Mr. Hunt, I have seen you many times in town and have said hello and shook your hand. In all, the exchanges have been pleasant. In fact, just the other day I saw you at the grocery store and said hello.
This was after I had published my Small Business Support Plan. Not then, nor via my city email address, nor my campaign website did you choose to ask me about the plan that I had published. You chose to write an “Open Letter” without sending it to me directly.
Your letter was politically expedient because your goal was to further your support of your chosen candidate, not seek to help me make the plan better. Of all the critical assessments of the plan I have received, you are the only person who chose to send it to all the local media outlets.
In fact, to this date, I have never received any direct communication from you regarding my plan so let’s stop the charade that the letter was, in some way, meant to help me. Just because feedback is critical doesn’t mean it isn’t hostile. I am happy to reply, but let’s call it what it is.
I am not going to argue with you over what you said in 2008. I support helping our small businesses by lowering development costs through tax incentives and you have made it clear now that you don’t.
I attended the first two city of Maricopa Economic Development Summits after being elected. I have not attended the last two. Councilmembers are neither required to attend, nor play any significant role in those summits.
As mayor, I would help to host those meetings. The mayor and vice mayor attend regional and national economic development conferences and trade shows. It would be redundant and waste taxpayer money to have all councilmembers attend those conferences. As mayor I will be representing Maricopa at those events.
I have the experience and understanding of the developments and projects Maricopa is involved in, what properties are available, what types of businesses our demographics and population data can support, and how each type of company fits into the overall vision and design for Maricopa. In my first year at the National League of Cities conference in Washington, D.C., I made a presentation on how growth in Maricopa has affected development to representatives from around the country. I am active in both the League of Arizona Cities and Towns and National League of Cities and participate on a national steering committee and a national panel on community and regional development.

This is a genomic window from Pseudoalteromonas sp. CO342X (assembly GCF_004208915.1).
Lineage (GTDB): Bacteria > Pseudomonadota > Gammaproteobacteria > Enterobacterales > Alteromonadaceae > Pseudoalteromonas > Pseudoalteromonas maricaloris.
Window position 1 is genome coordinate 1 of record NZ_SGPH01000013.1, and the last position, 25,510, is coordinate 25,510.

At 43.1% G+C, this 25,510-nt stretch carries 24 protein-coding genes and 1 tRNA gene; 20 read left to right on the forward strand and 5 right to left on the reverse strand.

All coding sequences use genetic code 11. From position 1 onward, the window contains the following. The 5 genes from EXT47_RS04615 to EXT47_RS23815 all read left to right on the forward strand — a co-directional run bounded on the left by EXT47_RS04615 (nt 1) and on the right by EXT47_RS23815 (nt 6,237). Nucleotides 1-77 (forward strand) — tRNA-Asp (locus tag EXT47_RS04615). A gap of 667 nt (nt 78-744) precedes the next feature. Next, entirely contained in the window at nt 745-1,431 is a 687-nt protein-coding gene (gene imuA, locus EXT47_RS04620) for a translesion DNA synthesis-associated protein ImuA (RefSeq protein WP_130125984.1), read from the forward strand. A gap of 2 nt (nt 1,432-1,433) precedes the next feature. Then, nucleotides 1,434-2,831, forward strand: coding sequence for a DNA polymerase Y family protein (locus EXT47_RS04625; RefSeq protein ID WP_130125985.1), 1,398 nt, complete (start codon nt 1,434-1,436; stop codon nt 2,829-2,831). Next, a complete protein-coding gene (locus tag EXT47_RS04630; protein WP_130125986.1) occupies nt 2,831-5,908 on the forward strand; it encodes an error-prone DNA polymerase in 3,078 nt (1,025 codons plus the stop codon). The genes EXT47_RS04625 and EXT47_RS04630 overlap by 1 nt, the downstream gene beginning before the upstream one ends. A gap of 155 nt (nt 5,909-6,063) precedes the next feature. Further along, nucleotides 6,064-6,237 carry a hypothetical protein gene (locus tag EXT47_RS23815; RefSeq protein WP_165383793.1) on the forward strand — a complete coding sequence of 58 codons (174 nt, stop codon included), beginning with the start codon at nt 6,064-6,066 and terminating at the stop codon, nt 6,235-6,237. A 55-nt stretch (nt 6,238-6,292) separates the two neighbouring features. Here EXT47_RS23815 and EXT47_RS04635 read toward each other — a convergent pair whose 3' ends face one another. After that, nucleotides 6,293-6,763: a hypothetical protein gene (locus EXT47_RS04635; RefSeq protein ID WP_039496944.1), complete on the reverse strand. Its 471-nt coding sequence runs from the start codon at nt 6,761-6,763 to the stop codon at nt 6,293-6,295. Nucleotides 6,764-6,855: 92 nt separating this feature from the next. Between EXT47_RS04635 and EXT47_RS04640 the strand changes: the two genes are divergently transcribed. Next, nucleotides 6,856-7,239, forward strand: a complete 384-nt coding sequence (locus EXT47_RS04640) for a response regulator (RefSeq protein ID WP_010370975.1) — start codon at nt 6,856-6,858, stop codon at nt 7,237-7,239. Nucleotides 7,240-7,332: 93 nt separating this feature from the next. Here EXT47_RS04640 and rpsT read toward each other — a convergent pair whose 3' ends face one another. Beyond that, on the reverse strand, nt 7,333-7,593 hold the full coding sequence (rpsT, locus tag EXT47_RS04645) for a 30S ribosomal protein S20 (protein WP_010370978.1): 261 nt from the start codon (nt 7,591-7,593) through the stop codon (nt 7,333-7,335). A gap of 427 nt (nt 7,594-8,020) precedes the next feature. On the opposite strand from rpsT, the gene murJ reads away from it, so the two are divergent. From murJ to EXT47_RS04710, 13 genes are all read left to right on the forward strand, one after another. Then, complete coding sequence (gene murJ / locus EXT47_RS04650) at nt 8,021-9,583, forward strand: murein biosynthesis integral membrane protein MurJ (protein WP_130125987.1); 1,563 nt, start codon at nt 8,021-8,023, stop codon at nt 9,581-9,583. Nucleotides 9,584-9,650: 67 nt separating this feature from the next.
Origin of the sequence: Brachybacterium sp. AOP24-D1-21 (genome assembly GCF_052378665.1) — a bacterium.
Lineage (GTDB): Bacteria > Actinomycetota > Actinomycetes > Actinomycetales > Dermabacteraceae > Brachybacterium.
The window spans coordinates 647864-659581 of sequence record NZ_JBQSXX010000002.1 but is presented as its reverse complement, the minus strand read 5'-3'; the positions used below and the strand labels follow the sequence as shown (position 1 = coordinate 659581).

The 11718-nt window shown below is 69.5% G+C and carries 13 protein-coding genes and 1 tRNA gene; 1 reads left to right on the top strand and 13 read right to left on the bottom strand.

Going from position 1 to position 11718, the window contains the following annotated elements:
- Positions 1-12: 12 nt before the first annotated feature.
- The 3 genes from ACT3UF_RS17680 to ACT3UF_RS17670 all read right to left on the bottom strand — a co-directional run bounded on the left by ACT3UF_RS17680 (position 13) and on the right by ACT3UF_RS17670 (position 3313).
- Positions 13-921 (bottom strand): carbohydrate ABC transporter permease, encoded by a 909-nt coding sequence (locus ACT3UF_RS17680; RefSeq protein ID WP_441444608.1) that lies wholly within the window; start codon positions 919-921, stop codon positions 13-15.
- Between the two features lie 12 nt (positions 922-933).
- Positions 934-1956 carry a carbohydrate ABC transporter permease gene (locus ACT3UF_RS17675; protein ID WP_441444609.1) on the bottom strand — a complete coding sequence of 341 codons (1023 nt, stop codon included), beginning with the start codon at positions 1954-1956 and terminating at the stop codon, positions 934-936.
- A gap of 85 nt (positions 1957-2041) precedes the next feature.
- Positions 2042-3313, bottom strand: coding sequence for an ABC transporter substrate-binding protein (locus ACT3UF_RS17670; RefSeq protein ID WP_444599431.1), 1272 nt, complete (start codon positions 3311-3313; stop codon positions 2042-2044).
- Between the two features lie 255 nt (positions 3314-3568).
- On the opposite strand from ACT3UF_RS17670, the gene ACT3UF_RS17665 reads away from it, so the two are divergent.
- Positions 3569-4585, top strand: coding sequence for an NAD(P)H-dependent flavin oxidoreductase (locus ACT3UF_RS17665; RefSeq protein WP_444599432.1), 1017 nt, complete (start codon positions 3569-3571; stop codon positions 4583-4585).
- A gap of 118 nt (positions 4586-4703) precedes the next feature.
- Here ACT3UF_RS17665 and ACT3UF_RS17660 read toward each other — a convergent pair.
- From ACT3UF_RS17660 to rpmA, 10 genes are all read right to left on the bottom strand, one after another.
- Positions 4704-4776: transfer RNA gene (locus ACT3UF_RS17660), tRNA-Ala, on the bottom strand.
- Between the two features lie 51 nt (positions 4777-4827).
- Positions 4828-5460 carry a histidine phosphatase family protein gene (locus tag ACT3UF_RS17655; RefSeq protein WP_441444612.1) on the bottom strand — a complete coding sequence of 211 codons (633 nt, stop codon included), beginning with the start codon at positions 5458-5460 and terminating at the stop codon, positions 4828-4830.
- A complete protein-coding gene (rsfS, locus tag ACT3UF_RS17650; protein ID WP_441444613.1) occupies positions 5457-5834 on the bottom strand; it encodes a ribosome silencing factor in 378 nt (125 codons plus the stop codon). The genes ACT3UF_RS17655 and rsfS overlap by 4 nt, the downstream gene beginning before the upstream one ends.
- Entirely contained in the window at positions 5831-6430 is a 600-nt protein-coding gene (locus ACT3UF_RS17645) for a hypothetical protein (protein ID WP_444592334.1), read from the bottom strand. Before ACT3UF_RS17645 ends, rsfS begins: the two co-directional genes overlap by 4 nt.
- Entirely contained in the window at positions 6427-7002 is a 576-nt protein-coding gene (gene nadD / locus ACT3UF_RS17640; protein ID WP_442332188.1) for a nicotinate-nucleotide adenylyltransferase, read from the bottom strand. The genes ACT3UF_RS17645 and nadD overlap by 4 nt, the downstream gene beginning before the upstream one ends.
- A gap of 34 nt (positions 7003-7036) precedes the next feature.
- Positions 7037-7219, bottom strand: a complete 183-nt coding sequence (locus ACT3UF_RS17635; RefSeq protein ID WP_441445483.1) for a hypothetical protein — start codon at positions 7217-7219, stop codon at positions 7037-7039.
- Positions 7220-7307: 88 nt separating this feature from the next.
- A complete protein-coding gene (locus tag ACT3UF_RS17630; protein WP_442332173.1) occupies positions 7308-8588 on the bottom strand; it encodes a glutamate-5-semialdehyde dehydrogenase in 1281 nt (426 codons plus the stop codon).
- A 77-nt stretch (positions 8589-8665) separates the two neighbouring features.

I receive a great amount of information that is brought back and shared with our city staff to use as best practice opportunities.
Back to the plan. The specific scenario you presented is not what is important. The numbers used and the calculations are not based on any actual agreement. I fell into the trap of arguing an example and I shouldn’t have.
I understand you don’t support the idea of incentivizing small business through tax credits. I do support the idea and have a plan that I will be working with city staff and council to present an actual program to benefit small businesses in Maricopa. The proposed plan will include a method of creating an incentive through sales tax credits applied against the value of Development Impact Fees.
I use the Walmart example because it is a real example of tax credits working to help spur development. The size doesn’t matter. What matters is the overall return on investment being greater than the cost of the investment.
If the city can create an opportunity for small businesses to expand operations and increase jobs, the result is an increase in overall economic impact. Without a solid base of service-oriented small businesses in Maricopa, we will not be attractive to larger industry.
By ignoring the small businesses in Maricopa, you are essentially creating a corporate class system geared towards taxpayer dollars incentivizing larger industry and ignoring those companies that truly add to the quality of life in a community – the businesses that have helped keep Maricopa viable.
Incentives for development are not an unconventional view. Ever since the dawn of economic development, there have been methods created to help business development boost local economies. Tax credits, incentives, fee abatement, fee deferment, micro-loan programs, forgivable loan programs, enterprise zones, and many more programs have helped small businesses fuel development opportunities and make funds available for expansion and growth.
Maricopa must consider all options to create the most advantageous competitive landscape for our community to attract all economic growth drivers. We have an opportunity to create the template for a new local economy. I am not going to claim to have all the answers, but at least I am asking the questions and putting ideas on the table to create opportunity.